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Quebrantahuesos 2010 Accommodation

Thinking about doing this next year :D and was looking for any advice on accommodation in or around Sabinanigo. From the threads on here a few have done it before and any help the old hands can give would be gratefully recieved.

I think we'd prefer an apartment rather than hotel, but what sort of options did people find available, and were you pretty much tied into booking an entire week?

Cheers
It doesn't get any easier, but I don't appear to be getting any faster.
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  • Anyone?
    It doesn't get any easier, but I don't appear to be getting any faster.
  • Hey

    Shame nobody has repiled. I too am thinking of doing it next year, and don't want to go on a "package" so would be interested in accomodation etc.
    I am going to do some of my own investigations, there is a lot of info on their website, if you can speak Spanish.
    Will let you know if I find anything useful

    Rob
  • Yeah, miserable gits :wink:

    Cheers - will do the same in return.
    It doesn't get any easier, but I don't appear to be getting any faster.
  • Went with Cicolcostablanca - good location, Jaca, though hotel had no A/C which wasn't great.

    Still in 2 minds whether to go again- getting married and going on honeymoon might undermine winter training...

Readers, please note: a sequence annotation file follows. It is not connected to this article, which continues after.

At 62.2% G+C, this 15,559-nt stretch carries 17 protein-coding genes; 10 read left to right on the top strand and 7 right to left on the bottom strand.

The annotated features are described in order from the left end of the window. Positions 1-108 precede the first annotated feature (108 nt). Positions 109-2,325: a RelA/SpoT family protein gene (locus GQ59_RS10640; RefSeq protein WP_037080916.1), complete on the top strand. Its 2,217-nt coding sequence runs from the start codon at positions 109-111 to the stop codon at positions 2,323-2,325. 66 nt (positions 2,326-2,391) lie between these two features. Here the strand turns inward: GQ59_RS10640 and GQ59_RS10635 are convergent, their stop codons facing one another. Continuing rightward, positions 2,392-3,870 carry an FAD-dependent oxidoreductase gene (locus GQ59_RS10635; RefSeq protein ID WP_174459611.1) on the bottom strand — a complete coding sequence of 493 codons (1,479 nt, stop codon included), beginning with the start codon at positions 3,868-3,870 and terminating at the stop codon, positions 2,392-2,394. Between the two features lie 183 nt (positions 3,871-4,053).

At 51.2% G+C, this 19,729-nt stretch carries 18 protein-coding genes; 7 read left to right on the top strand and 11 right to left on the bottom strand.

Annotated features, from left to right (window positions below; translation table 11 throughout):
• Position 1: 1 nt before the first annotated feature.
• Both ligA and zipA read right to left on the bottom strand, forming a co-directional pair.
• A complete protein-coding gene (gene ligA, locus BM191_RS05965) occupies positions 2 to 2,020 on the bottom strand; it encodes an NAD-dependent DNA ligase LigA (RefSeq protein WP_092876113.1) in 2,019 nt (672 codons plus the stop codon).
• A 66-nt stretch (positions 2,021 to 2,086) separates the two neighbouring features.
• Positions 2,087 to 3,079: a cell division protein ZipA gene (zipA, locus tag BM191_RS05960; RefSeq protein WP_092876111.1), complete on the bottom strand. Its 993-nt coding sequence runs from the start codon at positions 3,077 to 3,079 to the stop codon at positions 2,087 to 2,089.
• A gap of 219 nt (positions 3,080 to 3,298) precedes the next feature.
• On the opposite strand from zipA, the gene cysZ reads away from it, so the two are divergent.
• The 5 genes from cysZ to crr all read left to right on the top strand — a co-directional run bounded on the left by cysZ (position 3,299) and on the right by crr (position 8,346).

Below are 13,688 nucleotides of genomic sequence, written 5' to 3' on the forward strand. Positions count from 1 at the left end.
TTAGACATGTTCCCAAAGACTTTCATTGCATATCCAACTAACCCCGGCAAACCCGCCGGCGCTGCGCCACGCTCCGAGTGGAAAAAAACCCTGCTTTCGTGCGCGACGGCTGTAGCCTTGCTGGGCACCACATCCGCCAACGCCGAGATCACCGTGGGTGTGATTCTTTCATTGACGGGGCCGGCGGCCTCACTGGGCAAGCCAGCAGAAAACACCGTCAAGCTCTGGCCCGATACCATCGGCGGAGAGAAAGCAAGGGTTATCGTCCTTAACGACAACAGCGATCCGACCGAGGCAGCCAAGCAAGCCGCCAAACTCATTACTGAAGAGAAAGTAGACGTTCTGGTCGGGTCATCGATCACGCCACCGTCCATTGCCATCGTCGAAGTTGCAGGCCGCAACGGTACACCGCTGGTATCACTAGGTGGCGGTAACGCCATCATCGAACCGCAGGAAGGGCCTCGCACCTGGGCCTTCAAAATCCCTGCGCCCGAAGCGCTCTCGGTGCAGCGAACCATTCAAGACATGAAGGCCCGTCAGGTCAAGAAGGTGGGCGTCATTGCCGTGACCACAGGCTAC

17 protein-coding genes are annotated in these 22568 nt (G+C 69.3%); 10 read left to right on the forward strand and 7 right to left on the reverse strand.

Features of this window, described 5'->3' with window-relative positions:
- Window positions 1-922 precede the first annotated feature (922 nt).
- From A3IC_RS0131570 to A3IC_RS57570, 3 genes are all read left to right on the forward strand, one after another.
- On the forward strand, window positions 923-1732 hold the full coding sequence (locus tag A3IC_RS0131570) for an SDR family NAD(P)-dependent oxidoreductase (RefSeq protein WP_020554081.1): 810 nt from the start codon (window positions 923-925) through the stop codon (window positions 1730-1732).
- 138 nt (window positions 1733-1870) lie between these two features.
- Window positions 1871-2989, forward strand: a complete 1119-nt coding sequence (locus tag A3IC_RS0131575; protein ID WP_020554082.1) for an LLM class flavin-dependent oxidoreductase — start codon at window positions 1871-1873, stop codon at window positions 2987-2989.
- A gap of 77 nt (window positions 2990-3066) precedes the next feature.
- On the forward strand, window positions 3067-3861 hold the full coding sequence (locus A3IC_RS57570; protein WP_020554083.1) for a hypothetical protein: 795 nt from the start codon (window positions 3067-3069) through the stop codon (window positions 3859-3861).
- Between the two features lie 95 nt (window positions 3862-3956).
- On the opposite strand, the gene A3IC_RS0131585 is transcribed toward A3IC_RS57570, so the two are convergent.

QBH is a great event - loads of Spanish club riders in their 20s and 30s who take it seriously, as opposed to mid-life crisis Brits doing the Etape. Still a tough event though - not as hard as the Etape in 2007 or the Marmotte, easier than Etape 2008.
  • ...me too thinking of going as a 1 man army...will keep an eye on this thread......
  • I would love to ride the Quebrantahuesos, sounds like it gets very oversubscribed and this year the website says they will be taking pre-inscriptions in November and will then have a lottery to allocate places in December.
  • Guys - because of massive demand last year the organisers have changed the process. There is now a pre-inscription planned for November and then a draw of names. As there were around 20,000 people looking to enter last time that would suggest you have less than a 50% chance of getting in.